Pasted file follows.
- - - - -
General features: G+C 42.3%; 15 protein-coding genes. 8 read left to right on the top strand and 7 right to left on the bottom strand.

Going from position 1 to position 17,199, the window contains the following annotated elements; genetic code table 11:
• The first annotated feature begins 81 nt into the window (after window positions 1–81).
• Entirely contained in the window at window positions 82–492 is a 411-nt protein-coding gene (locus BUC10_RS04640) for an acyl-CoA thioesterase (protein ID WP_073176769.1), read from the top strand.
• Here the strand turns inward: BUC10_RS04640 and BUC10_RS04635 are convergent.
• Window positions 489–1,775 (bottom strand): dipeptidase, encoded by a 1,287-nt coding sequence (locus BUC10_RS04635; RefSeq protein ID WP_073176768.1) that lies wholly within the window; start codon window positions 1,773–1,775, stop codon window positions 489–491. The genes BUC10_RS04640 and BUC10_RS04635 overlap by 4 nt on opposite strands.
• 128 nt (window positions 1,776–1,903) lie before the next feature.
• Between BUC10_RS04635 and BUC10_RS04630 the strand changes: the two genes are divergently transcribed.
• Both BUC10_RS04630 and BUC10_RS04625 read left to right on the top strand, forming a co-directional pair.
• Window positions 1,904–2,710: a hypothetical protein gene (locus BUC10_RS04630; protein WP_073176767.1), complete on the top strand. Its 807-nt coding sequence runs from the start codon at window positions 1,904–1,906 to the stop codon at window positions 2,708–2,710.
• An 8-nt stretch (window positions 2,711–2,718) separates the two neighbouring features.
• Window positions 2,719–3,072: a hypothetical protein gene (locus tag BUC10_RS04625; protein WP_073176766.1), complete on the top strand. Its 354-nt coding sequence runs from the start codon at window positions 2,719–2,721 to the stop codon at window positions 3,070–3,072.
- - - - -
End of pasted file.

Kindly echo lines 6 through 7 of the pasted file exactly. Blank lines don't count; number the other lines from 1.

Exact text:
• Window positions 489–1,775 (bottom strand): dipeptidase, encoded by a 1,287-nt coding sequence (locus BUC10_RS04635; RefSeq protein ID WP_073176768.1) that lies wholly within the window; start codon window positions 1,773–1,775, stop codon window positions 489–491. The genes BUC10_RS04640 and BUC10_RS04635 overlap by 4 nt on opposite strands.
• 128 nt (window positions 1,776–1,903) lie before the next feature.